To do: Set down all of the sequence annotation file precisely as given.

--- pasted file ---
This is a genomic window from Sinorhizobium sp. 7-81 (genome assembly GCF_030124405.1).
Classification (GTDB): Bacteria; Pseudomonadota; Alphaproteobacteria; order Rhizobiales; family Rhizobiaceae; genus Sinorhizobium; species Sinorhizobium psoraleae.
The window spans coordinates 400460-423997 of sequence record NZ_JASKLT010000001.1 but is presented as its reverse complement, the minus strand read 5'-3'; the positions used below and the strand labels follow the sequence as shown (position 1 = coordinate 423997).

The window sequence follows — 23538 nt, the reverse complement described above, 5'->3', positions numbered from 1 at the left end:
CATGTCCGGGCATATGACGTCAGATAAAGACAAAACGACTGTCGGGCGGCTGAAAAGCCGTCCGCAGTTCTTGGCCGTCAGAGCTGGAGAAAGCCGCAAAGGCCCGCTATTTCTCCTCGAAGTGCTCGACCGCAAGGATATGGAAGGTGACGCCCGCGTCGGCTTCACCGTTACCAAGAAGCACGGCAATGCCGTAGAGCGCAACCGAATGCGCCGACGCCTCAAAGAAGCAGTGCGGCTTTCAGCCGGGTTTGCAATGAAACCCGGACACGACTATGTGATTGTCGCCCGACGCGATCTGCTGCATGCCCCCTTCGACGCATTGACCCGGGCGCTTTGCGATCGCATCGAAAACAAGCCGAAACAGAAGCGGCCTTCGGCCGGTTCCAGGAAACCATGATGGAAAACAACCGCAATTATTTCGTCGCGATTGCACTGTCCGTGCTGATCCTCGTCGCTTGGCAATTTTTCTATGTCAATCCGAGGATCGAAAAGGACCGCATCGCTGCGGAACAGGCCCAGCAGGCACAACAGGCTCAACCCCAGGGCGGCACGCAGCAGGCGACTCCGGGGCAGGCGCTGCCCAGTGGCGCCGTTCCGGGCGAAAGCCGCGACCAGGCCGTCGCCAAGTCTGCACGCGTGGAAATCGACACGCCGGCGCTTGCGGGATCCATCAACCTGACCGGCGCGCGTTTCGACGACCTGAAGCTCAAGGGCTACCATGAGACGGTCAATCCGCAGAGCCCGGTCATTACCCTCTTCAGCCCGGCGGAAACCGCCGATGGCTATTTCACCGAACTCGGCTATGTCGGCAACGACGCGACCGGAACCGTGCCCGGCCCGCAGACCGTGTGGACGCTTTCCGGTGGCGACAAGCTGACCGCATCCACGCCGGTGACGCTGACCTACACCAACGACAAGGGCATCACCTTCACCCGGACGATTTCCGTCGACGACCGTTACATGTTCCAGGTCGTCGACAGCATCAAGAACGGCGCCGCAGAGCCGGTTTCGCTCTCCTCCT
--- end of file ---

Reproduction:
This is a genomic window from Sinorhizobium sp. 7-81 (genome assembly GCF_030124405.1).
Classification (GTDB): Bacteria; Pseudomonadota; Alphaproteobacteria; order Rhizobiales; family Rhizobiaceae; genus Sinorhizobium; species Sinorhizobium psoraleae.
The window spans coordinates 400460-423997 of sequence record NZ_JASKLT010000001.1 but is presented as its reverse complement, the minus strand read 5'-3'; the positions used below and the strand labels follow the sequence as shown (position 1 = coordinate 423997).

The window sequence follows — 23538 nt, the reverse complement described above, 5'->3', positions numbered from 1 at the left end:
CATGTCCGGGCATATGACGTCAGATAAAGACAAAACGACTGTCGGGCGGCTGAAAAGCCGTCCGCAGTTCTTGGCCGTCAGAGCTGGAGAAAGCCGCAAAGGCCCGCTATTTCTCCTCGAAGTGCTCGACCGCAAGGATATGGAAGGTGACGCCCGCGTCGGCTTCACCGTTACCAAGAAGCACGGCAATGCCGTAGAGCGCAACCGAATGCGCCGACGCCTCAAAGAAGCAGTGCGGCTTTCAGCCGGGTTTGCAATGAAACCCGGACACGACTATGTGATTGTCGCCCGACGCGATCTGCTGCATGCCCCCTTCGACGCATTGACCCGGGCGCTTTGCGATCGCATCGAAAACAAGCCGAAACAGAAGCGGCCTTCGGCCGGTTCCAGGAAACCATGATGGAAAACAACCGCAATTATTTCGTCGCGATTGCACTGTCCGTGCTGATCCTCGTCGCTTGGCAATTTTTCTATGTCAATCCGAGGATCGAAAAGGACCGCATCGCTGCGGAACAGGCCCAGCAGGCACAACAGGCTCAACCCCAGGGCGGCACGCAGCAGGCGACTCCGGGGCAGGCGCTGCCCAGTGGCGCCGTTCCGGGCGAAAGCCGCGACCAGGCCGTCGCCAAGTCTGCACGCGTGGAAATCGACACGCCGGCGCTTGCGGGATCCATCAACCTGACCGGCGCGCGTTTCGACGACCTGAAGCTCAAGGGCTACCATGAGACGGTCAATCCGCAGAGCCCGGTCATTACCCTCTTCAGCCCGGCGGAAACCGCCGATGGCTATTTCACCGAACTCGGCTATGTCGGCAACGACGCGACCGGAACCGTGCCCGGCCCGCAGACCGTGTGGACGCTTTCCGGTGGCGACAAGCTGACCGCATCCACGCCGGTGACGCTGACCTACACCAACGACAAGGGCATCACCTTCACCCGGACGATTTCCGTCGACGACCGTTACATGTTCCAGGTCGTCGACAGCATCAAGAACGGCGCCGCAGAGCCGGTTTCGCTCTCCTCCT